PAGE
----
News |

Foreign press: Angry Birds apps may be used for spying

According to information leaked by whistle blower Edward Snowden to the Guardian and the New York Times, Angry Birds and other smartphone apps may have been targeted by the National Security Agency and its UK counterpart for user data.

Henkilö pelaa kännykällä.
Potential data collection by the NSA from smartphone apps such as the popular game Angry Birds include age, gender and location. Image: Yle

Top secret documents leaked by whistleblower Edward Snowden to the media indicate that the National Security Agency (NSA) in the US and its UK counterpart Government Communications Headquarters (GCHQ) have been developing capabilities that allow them to take advantage of so-called leaky smartphone apps such as the popular Angry Birds game as they transmit users' private information across the internet.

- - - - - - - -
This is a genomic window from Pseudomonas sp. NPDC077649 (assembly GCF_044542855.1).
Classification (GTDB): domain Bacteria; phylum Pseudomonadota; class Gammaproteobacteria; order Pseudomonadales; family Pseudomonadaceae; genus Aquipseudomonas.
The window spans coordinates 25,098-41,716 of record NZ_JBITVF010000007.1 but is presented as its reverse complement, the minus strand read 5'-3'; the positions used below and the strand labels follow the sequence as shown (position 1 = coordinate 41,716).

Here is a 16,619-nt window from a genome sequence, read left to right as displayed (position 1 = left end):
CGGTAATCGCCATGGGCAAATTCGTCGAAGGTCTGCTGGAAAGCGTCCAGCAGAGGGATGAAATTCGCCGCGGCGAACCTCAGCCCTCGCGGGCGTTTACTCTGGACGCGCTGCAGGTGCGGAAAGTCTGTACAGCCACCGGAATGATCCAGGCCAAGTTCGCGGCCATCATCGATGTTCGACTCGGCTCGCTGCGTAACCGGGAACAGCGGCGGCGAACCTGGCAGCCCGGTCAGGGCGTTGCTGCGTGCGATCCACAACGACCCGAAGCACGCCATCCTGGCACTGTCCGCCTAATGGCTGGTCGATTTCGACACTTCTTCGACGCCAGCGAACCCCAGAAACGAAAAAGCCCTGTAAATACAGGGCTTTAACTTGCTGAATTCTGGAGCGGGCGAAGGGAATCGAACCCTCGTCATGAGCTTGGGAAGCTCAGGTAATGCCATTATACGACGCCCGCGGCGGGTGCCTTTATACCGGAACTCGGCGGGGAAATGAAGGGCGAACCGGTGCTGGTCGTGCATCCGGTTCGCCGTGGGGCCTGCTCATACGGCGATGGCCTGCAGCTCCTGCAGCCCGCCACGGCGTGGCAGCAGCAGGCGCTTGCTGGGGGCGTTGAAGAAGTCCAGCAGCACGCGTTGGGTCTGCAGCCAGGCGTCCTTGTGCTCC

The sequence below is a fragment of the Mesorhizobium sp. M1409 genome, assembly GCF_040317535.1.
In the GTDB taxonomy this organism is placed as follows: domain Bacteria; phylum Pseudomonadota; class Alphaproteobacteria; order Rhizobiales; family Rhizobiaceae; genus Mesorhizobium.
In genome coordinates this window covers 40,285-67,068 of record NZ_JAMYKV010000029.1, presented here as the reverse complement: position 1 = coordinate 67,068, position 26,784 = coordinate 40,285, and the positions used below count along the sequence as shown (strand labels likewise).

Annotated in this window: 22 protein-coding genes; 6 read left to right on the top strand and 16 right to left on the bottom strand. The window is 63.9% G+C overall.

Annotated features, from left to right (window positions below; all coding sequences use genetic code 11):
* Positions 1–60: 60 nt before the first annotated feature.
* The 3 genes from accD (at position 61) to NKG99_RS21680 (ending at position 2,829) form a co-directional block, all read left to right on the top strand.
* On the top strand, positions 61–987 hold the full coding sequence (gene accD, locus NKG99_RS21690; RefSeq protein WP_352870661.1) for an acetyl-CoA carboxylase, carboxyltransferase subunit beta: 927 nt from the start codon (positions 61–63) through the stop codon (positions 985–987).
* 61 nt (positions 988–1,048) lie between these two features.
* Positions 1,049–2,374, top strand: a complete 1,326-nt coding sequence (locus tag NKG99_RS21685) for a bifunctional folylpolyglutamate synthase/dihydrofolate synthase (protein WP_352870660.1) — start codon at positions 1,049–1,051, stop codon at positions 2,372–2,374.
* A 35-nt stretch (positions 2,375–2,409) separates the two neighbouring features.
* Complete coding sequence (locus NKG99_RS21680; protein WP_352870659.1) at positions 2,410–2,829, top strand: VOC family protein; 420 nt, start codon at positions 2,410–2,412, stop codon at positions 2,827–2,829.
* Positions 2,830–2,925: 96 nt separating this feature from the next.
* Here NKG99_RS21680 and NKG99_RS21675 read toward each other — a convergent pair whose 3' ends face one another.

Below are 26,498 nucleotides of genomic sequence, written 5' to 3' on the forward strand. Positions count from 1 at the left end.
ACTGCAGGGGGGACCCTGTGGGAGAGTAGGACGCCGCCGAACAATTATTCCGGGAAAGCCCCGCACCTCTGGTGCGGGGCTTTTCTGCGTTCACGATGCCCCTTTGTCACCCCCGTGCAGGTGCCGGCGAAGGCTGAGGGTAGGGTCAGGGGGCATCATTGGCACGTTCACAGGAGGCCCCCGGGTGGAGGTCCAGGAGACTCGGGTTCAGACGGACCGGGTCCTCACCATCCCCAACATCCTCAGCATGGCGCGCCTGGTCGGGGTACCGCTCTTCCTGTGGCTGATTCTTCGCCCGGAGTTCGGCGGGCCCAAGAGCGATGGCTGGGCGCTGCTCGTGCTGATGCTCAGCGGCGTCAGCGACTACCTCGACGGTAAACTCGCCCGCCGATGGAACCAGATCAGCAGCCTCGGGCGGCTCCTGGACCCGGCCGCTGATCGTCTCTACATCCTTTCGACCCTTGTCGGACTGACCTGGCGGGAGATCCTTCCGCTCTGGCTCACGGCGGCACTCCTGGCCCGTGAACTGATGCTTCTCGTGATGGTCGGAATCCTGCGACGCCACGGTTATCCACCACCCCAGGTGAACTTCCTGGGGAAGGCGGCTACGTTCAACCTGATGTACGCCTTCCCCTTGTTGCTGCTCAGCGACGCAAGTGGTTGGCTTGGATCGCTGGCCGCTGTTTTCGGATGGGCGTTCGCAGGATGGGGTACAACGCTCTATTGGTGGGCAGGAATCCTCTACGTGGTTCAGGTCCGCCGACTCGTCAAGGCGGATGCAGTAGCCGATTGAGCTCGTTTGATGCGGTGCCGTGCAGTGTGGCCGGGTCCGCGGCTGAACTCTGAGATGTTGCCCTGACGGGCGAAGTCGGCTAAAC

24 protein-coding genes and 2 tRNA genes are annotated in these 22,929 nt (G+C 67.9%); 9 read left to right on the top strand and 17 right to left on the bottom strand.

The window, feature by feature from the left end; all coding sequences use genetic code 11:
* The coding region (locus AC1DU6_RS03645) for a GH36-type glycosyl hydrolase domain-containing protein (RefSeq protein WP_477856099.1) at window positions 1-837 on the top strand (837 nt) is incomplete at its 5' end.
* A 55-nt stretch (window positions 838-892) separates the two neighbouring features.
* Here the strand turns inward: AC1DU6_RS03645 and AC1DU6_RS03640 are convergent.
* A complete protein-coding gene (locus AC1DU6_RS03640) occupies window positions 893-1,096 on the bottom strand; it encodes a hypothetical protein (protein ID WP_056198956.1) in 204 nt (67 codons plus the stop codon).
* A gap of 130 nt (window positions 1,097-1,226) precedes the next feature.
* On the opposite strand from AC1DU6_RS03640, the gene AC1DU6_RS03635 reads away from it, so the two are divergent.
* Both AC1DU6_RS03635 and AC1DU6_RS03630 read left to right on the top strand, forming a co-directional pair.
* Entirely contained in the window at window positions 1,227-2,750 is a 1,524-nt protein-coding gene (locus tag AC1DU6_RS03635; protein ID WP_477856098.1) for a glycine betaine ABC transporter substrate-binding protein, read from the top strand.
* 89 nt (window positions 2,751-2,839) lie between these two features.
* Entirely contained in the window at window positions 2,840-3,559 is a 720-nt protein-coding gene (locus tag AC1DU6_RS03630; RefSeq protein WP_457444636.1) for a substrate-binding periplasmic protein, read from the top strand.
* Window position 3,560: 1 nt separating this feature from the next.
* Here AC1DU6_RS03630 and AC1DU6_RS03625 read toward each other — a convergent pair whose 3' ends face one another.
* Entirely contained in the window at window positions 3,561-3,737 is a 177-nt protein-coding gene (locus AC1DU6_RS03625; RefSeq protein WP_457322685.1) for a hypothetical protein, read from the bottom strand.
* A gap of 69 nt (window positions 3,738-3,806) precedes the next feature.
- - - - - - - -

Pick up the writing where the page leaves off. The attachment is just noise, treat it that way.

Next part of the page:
Potential data collection from the new generation of iPhone and Android apps can include personal details such as age, gender and location.

Dozens of classified documents, provided to the Guardian newspaper by Snowden and reported in partnership with the New York Times and independent not-for-profitt newsroom ProPublica, detail the NSA and GCHQ efforts to use this commercial data collection for their own purposes.

"Exploiting phone information and location is a high-priority effort for the intelligence agencies, as terrorists and other intelligence targets make substantial use of phones in planning and carrying out their activities, for example by using phones as triggering devices in conflict zones. The NSA has cumulatively spent more than $1bn in its phone targeting efforts," reports the Guardian.

According to the documents, one of the best sources of information for intelligence gathering has been the Millennial Media mobile advertising platform, which has worked with Rovio, the Finnish company that created Angry Birds.

In an interview with the Guardian, a Rovio representative said that they had no knowledge of any programmes looking to extract data from its apps users. "Rovio doesn't have any previous knowledge of this matter and have not been aware of such activity in third party advertising networks," said Saara Bergström, Rovio's VP of marketing and communications.

Latest in: News


Our picks